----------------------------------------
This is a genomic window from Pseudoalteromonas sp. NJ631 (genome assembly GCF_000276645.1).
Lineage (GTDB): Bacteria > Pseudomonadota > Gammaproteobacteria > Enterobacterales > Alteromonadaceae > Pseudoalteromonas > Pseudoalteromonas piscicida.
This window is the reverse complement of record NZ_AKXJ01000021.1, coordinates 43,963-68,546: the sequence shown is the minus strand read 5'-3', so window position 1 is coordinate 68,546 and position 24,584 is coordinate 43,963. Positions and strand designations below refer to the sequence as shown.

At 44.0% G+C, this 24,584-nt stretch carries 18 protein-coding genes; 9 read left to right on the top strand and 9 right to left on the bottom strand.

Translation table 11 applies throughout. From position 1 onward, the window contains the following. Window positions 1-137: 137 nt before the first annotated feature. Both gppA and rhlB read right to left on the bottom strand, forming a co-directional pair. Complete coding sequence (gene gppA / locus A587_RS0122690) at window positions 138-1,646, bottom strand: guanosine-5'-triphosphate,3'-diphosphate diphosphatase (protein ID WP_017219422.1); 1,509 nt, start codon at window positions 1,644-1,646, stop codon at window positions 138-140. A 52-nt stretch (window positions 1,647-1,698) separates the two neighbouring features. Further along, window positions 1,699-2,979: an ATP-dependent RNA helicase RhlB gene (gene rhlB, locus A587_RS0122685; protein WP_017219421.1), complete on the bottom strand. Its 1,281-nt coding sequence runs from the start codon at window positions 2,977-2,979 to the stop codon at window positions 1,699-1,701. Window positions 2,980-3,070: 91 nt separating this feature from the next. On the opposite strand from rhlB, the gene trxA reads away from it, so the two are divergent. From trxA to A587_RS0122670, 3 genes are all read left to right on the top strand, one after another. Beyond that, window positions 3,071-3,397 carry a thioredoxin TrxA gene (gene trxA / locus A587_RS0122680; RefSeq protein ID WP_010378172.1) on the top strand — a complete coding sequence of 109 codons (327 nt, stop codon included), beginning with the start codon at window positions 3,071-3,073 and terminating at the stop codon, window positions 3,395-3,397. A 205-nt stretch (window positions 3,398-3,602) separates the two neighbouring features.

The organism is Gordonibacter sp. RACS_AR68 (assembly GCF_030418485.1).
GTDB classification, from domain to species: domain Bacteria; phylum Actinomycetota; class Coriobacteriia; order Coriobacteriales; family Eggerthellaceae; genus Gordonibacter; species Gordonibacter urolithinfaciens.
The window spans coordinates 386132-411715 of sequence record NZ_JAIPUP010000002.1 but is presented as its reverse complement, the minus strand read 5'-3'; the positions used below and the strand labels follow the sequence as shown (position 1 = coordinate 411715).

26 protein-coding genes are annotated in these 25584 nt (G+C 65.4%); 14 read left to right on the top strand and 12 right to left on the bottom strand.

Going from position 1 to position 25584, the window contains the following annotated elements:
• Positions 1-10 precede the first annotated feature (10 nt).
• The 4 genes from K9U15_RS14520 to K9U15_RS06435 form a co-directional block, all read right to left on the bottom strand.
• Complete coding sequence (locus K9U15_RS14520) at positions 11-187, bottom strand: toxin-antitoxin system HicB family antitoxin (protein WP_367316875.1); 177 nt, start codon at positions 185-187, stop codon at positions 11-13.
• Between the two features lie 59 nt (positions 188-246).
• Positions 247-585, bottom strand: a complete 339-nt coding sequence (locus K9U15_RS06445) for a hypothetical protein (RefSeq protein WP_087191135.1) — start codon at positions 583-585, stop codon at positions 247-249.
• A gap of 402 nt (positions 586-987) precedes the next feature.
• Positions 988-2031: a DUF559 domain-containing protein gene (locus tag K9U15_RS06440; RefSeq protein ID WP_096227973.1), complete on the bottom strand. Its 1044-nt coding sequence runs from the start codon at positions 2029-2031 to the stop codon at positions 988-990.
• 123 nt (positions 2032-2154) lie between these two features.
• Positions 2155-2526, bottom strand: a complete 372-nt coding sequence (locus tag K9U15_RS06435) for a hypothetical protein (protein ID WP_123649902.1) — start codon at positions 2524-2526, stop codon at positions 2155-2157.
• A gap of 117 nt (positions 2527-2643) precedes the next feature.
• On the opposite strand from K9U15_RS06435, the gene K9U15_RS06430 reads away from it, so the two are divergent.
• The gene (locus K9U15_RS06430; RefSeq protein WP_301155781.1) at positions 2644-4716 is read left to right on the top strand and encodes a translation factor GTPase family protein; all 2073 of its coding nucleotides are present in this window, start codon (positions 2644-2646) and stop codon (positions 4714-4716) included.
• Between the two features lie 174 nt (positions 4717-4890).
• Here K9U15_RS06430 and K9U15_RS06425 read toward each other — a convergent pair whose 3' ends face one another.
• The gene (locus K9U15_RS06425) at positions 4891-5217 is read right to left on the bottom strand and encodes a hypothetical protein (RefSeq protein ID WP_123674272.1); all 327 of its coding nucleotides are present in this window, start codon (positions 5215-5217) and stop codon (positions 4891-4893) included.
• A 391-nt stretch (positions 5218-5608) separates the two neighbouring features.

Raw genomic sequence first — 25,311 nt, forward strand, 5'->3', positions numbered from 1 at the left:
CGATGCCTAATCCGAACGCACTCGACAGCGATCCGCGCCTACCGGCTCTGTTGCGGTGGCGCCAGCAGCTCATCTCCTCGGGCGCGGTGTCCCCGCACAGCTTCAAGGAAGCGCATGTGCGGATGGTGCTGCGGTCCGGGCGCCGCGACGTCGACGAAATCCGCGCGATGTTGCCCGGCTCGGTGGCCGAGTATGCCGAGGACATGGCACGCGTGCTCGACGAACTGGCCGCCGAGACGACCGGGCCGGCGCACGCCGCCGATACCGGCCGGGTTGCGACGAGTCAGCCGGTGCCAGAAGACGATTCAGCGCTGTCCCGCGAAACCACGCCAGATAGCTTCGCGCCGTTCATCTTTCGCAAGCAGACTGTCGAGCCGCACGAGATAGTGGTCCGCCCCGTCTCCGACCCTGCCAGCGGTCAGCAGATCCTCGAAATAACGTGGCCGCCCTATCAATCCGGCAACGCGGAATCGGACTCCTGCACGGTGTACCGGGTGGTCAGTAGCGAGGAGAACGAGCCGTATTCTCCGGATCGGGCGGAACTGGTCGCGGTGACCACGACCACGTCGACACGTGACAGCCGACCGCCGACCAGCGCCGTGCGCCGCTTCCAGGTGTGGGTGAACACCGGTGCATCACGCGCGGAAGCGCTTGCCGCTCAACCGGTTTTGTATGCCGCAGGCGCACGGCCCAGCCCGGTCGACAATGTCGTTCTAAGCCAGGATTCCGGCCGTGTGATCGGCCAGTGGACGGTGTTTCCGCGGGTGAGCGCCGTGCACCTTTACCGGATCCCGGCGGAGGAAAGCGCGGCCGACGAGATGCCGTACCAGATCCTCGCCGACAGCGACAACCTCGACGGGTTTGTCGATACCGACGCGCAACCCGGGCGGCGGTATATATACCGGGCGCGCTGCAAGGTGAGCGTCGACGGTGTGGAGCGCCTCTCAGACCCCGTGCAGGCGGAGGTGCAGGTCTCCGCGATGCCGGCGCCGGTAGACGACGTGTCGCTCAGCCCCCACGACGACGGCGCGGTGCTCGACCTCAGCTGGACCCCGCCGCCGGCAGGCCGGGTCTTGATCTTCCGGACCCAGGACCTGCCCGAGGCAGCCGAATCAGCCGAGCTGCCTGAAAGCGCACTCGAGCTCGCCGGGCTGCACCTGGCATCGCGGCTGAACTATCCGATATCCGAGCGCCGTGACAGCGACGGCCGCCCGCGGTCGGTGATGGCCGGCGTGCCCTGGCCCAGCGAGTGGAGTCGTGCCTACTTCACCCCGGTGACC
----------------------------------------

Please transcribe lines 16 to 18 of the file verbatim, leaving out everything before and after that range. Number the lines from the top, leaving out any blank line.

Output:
• A gap of 402 nt (positions 586-987) precedes the next feature.
• Positions 988-2031: a DUF559 domain-containing protein gene (locus tag K9U15_RS06440; RefSeq protein ID WP_096227973.1), complete on the bottom strand. Its 1044-nt coding sequence runs from the start codon at positions 2029-2031 to the stop codon at positions 988-990.
• 123 nt (positions 2032-2154) lie between these two features.